This week’s debate in the NSW parliament on decriminalising abortion, brought back memories for me of my experience with my first wife Annie in 1971 when she became pregnant at just 19.
We were childhood sweethearts from Bathurst#. We’d both moved to Sydney after finishing school, and having lots of furtive sex, were doing all we could to keep it from her disapproving Catholic parents. Annie had been sent away to boarding school in Moss Vale when a deputation of school nuns intercepted my unrestrained teenage love letters and paid her parents a visit. Annie was close to her mother and despite school being over, felt it would hugely upset her mother if our carnality came out in the open.
I was a second year undergraduate, living in a $5 a week room in a ramshackle Glebe terrace with four friends. I worked as a car park attendant at Wynyard Travelodge at weekends to get a little money to live on. We got our weekly fruit and vegetables at the market at closing time when they were almost being given away##. I had virtually no money in the bank. Annie was working in temporary typing and shorthand jobs, still living at home.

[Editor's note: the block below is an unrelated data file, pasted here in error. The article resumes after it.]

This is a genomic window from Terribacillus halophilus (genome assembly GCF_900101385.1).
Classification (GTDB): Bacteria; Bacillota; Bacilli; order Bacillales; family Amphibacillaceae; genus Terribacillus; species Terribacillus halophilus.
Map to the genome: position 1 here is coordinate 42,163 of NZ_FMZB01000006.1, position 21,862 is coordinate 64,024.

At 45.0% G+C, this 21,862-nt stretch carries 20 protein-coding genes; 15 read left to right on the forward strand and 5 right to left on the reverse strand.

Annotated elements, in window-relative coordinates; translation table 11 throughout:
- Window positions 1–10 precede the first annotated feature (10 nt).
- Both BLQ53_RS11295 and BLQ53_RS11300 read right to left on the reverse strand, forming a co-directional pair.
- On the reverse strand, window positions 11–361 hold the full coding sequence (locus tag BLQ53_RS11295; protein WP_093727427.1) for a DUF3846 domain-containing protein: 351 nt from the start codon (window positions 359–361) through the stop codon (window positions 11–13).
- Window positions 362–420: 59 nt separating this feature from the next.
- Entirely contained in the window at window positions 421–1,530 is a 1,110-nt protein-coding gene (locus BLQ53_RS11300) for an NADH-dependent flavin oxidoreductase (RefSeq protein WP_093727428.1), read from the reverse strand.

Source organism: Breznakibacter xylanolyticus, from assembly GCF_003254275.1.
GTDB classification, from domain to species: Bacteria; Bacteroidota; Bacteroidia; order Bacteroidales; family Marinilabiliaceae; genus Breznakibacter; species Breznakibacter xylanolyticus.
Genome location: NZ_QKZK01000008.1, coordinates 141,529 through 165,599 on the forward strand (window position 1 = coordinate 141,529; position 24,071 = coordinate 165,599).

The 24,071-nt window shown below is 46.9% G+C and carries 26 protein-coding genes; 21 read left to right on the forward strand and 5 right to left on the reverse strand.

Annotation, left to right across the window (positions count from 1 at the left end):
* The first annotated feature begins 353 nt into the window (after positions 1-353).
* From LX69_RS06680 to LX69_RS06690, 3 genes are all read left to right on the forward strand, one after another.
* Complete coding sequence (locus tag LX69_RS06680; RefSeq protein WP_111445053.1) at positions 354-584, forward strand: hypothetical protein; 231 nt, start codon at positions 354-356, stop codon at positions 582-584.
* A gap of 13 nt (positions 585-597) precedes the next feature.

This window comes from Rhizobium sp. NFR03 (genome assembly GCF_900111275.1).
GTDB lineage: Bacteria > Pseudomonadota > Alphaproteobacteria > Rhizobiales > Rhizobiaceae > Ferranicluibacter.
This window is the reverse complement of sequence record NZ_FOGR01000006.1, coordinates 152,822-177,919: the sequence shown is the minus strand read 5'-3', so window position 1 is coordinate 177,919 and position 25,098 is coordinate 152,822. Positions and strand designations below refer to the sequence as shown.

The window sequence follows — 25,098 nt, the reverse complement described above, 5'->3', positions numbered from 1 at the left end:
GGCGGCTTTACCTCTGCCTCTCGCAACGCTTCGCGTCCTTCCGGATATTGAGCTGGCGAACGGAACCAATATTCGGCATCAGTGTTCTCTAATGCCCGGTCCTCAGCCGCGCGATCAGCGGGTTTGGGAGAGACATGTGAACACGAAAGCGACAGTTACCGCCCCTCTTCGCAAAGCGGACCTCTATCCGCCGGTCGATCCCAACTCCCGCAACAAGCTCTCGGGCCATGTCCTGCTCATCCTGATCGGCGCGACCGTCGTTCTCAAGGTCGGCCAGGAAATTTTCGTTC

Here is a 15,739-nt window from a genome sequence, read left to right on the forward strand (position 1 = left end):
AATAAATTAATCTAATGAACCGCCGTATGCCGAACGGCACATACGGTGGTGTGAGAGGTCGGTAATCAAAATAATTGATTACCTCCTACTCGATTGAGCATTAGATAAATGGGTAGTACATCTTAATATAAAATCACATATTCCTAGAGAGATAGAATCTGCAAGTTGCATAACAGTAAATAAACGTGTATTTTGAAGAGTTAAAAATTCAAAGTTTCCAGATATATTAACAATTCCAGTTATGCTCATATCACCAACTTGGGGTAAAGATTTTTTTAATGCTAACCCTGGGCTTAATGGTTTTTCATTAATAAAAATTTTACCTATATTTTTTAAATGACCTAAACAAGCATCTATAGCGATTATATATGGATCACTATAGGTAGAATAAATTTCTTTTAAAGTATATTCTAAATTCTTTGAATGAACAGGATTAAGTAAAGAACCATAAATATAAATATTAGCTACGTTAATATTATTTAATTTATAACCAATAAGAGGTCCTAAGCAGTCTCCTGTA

The tailor-made pill
On campus one day in 1971, I saw a poster advertising a talk about “the tailor-made pill” which would be given by Professor Harvey Carey (1917-1989), Head of the School of Obstetrics and Gynaecology at the University of New South Wales and an early pioneer in the development of the oral contraceptive pill which had first become available in Australian in 1962. He was recruiting women for his work involved trialing changing doses with a focus on adverse side effects and contraceptive effectiveness as the outcomes of interest. The pitch was that he’d tailor-make a pill for each woman that was effective and would minimize any side-effects. Here (from 24m38s) is an extended interview with him.